buds, leaves, cones, seeds, herbs, spices, etc.) Scissors Baking sheet Parchment paper Scented oils Spritzer bottle Water Bowl
DIRECTIONS ❶ Collect dried materials from your home, garden or supply store. If necessary, cut into small pieces. ❷ Preheat oven to 200 degrees F. ❸ Line baking sheet with parchment paper. Arrange all dried materials in single layer on sheet. ❹ Combine 10-20 drops of favorite scented oil(s) with
one tablespoon water in spritzer bottle and shake vigorously. Spray dried materials evenly until bottle is nearly empty. ❺ Bake approximately two hours with door open, watching carefully as scorched materials can ignite. ❻ Spray remaining scented oil mixture on dried materials, cool and display in decorative bowl.
WOOD OR METAL GARDEN SHEDS
arden sheds are suddenly surprisingly popular, because people have realized they can be used for much more than just storage space. You can use them to make your life more enjoyable, and to pursue projects you've never had the space for inside your house. You can make a garden shed into a work space for your favorite hobby. You could make it into a den for getting away for a while to just relax and listen to music. You could even make one into your own private gym. Before you buy a garden shed, though, you're going to have to make a decision: do you buy one made of wood or metal? Read on to learn about the advantages and disadvantages of each type of shed.
If cost is your main concern, then you should go for a metal shed. As a building material, metal is rather cheaper than wood. In fact, you can probably get a large metal shed for the price of a small wooden one.
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Ease of Assembly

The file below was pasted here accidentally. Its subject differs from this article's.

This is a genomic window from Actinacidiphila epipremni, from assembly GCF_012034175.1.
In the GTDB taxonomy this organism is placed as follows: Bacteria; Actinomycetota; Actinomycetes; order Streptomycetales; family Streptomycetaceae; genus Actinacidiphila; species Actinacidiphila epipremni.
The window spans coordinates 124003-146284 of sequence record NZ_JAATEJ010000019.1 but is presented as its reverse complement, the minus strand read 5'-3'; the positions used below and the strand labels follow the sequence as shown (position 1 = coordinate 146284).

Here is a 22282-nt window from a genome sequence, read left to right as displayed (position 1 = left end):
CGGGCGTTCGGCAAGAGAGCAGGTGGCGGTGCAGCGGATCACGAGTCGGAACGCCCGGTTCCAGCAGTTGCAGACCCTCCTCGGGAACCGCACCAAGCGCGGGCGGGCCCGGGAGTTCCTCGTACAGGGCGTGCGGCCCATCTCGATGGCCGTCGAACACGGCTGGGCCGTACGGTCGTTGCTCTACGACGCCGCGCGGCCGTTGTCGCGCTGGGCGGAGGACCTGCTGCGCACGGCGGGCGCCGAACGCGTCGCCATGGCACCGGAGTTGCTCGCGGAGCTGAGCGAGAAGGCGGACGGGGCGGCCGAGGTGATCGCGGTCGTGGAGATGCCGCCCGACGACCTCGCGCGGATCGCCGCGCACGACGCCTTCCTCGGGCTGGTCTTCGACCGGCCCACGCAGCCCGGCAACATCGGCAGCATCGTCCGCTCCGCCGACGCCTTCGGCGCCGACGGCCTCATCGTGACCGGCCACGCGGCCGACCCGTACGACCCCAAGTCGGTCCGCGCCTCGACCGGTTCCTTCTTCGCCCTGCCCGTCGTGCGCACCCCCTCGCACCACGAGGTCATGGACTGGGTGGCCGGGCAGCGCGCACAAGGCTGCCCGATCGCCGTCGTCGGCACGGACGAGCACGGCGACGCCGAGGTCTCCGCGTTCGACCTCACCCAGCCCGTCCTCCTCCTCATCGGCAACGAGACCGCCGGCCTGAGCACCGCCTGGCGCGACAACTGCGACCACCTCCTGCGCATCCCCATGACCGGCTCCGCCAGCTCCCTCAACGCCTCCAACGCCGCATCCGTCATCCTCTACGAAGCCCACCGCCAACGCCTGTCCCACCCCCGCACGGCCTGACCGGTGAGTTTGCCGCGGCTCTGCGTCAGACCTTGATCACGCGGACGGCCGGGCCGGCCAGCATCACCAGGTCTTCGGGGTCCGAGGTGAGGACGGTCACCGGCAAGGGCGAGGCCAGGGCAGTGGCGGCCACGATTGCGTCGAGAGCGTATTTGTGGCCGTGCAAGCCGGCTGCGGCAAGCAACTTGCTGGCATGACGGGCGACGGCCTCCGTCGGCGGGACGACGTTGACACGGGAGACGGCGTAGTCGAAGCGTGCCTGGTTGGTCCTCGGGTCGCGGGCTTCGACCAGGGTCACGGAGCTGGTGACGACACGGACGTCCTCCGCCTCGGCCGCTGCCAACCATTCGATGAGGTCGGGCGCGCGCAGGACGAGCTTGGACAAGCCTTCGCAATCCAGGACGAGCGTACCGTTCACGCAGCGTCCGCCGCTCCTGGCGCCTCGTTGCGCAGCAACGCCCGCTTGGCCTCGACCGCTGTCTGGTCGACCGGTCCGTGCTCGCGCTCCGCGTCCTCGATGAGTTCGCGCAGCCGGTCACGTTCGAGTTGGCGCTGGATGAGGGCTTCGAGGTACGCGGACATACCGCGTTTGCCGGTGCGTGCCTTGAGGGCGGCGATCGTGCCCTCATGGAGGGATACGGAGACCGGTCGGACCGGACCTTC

Ease of assembly depends to some extent on the design and size of the shed. However, the parts for metal sheds come in fairly lightweight packages, so it is easy to lift and carry them. If ease of assembly is your greatest concern, metal is the way to go.
In general, if you want your garden shed to look great, you want a wooden shed. Metal sheds tend to look rather plain and utilitarian. Wooden sheds can look very elegant, and come in a wide variety of diffeent styles.
A metal shed is lightweight, but also solidly built. You won't damage one easily. A properly treated metal shed won't rust, either. Wood is vulnerable to mildew, water damage, and fire. Furthermore, wood can be damaged by termites and carpenter ants, a risk that metal sheds do not face. In general, metal sheds will require less maintenance than wooden sheds will.
As a rule, a metal shed can't easily be altered. You're limited to the looks available from the manufacturer. A wooden shed, on the other hand, can easily be changed or added on to, if you or a friend knows a little bit of carpentry. If you want a shed that can be changed to suit your changing tastes, go with a wooden shed.
Wooden sheds are better insulated than metal ones. They will be cooler in the summer and warmer in the winter. If you have extreme temperatures where you live, a wooden shed might be your best bet.
Metal sheds are usually pretty lightweight. A metal shed can easily be picked up and moved from one place to another if you have a friend to give you a hand. If you intend to change your yard around a lot, you might want to get a portable metal shed so you can change it more easily. There are advantages and disadvantages to each kind of shed. In general, metal sheds are more cost effective and easier to deal with, and wooden sheds look better, and are more comfortable in hot and cold weather.